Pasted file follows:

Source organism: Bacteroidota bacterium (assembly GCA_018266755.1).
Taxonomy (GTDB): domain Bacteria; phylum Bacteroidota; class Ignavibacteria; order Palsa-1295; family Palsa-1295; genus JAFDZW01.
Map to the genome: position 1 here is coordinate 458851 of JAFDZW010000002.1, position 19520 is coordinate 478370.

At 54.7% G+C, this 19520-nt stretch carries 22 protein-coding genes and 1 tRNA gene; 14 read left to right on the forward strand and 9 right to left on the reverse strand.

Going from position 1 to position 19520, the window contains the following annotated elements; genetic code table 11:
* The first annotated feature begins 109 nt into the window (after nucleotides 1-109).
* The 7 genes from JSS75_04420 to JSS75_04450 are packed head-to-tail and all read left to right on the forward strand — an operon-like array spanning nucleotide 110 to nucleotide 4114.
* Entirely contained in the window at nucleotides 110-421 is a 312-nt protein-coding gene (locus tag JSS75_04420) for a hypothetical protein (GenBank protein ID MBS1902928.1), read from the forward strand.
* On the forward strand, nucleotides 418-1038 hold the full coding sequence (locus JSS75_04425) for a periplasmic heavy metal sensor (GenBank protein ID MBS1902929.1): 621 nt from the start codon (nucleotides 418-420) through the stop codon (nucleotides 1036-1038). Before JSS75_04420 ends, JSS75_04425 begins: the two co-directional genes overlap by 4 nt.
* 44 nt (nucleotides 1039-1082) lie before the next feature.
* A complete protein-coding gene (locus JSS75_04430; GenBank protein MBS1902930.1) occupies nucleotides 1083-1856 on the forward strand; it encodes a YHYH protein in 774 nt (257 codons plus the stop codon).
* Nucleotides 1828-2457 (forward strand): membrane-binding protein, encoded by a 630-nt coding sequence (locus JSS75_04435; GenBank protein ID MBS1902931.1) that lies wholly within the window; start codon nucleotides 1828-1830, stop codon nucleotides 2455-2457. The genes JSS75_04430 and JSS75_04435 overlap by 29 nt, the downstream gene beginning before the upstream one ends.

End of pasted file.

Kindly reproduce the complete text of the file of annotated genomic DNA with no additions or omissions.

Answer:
Source organism: Bacteroidota bacterium (assembly GCA_018266755.1).
Taxonomy (GTDB): domain Bacteria; phylum Bacteroidota; class Ignavibacteria; order Palsa-1295; family Palsa-1295; genus JAFDZW01.
Map to the genome: position 1 here is coordinate 458851 of JAFDZW010000002.1, position 19520 is coordinate 478370.

At 54.7% G+C, this 19520-nt stretch carries 22 protein-coding genes and 1 tRNA gene; 14 read left to right on the forward strand and 9 right to left on the reverse strand.

Going from position 1 to position 19520, the window contains the following annotated elements; genetic code table 11:
* The first annotated feature begins 109 nt into the window (after nucleotides 1-109).
* The 7 genes from JSS75_04420 to JSS75_04450 are packed head-to-tail and all read left to right on the forward strand — an operon-like array spanning nucleotide 110 to nucleotide 4114.
* Entirely contained in the window at nucleotides 110-421 is a 312-nt protein-coding gene (locus tag JSS75_04420) for a hypothetical protein (GenBank protein ID MBS1902928.1), read from the forward strand.
* On the forward strand, nucleotides 418-1038 hold the full coding sequence (locus JSS75_04425) for a periplasmic heavy metal sensor (GenBank protein ID MBS1902929.1): 621 nt from the start codon (nucleotides 418-420) through the stop codon (nucleotides 1036-1038). Before JSS75_04420 ends, JSS75_04425 begins: the two co-directional genes overlap by 4 nt.
* 44 nt (nucleotides 1039-1082) lie before the next feature.
* A complete protein-coding gene (locus JSS75_04430; GenBank protein MBS1902930.1) occupies nucleotides 1083-1856 on the forward strand; it encodes a YHYH protein in 774 nt (257 codons plus the stop codon).
* Nucleotides 1828-2457 (forward strand): membrane-binding protein, encoded by a 630-nt coding sequence (locus JSS75_04435; GenBank protein ID MBS1902931.1) that lies wholly within the window; start codon nucleotides 1828-1830, stop codon nucleotides 2455-2457. The genes JSS75_04430 and JSS75_04435 overlap by 29 nt, the downstream gene beginning before the upstream one ends.